We went off to the "Wheelhouse Restaurant" near the lock, Scotty still morning loss of his pocket. We had not booked and they were full, with what looked like non-boating boaters, so we walked up the road to the "White Swan". As the only diners were made very welcome, having the restaurant room to ourselves to enjoy decent ale and huge portions of home cooked food. We retired fairly early as we had the early 4.00 start the next day.


Meadow Lane Lock, Nottingham entrance back onto Trent.

Back on the River Trent. Meadow Lane Lock far right.

Lady Bay Bridge Nottingham, River Trent. This old railway bridge has been converted to a road bridge.

We have just left Gunthorpe Lock , River Trent.

We have just left Hazelford Lock, River Trent.

Approach to Newark on the River Devon. Here you by pass the River Trent on the Newark Dyke, which joins up with the River Devon through the town. Below Nether Newark Lock this joins with the River Trent.

Leaving Newark Town Lock.

The approach to Nether Newark Lock. The new road bridge is the A46.

Cromwell Lock Cottage. This is the end of the River Trent tideway.

Just beyond Torksey on the Fossdyke, heading towards Lincoln.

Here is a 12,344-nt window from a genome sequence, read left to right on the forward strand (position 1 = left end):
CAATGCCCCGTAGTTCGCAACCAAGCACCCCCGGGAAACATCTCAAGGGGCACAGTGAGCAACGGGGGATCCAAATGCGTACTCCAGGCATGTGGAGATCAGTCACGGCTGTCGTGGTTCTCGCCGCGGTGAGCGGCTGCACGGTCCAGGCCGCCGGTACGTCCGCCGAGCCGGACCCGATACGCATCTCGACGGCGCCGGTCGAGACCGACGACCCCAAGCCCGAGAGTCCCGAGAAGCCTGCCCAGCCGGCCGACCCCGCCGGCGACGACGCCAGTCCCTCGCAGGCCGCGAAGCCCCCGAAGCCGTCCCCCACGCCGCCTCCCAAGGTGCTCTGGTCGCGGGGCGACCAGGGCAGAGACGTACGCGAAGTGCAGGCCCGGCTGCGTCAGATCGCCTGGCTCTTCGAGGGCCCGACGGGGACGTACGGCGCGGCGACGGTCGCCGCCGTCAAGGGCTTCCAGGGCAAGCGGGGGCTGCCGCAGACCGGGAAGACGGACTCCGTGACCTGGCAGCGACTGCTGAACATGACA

Saxilby, half way point between Torksey and Lincoln on the Fossdyke.

Saxilby,  Fossdyke.

Approach to Brayford Pool, Lincoln. The new bridge in the distance has only just opened, this replaced a bottleneck lift bridge.

Brayford Pool, Lincoln. Visitor mooring (4 / Night) to the left. The River Witham comes in from the far right. The River Witham navigation starts to the far left.

Misty shot of Lincoln Cathedral. This is as clear as is got!

The excellent "Wig and Mitre" pub / bistro on Steep Hill, Lincoln.

The much photographed backside of the Glory Hole, Lincoln.

The Glory Hole, Lincoln

Leaving Stamp End Lock, Lincoln. We are now truly on the River Witham.

Fiskerton visitor moorings, River Witham. The building is an abandoned railway station.

Above Bardney Lock. River Witham.

Below Bardney Lock. Abandoned railway line to left. River Witham.

Bardney. We have come from under the old railway bridge. To the left is the Bank Side Drain, although not shown as navigable, we may investigate this one day!

Bardney visitor moorings and Bridge. River Witham.

Kirkstead Bridge and visitor moorings. River Witham. The bridges are the main centre of interest around here, most have visitor moorings and a nearby pub!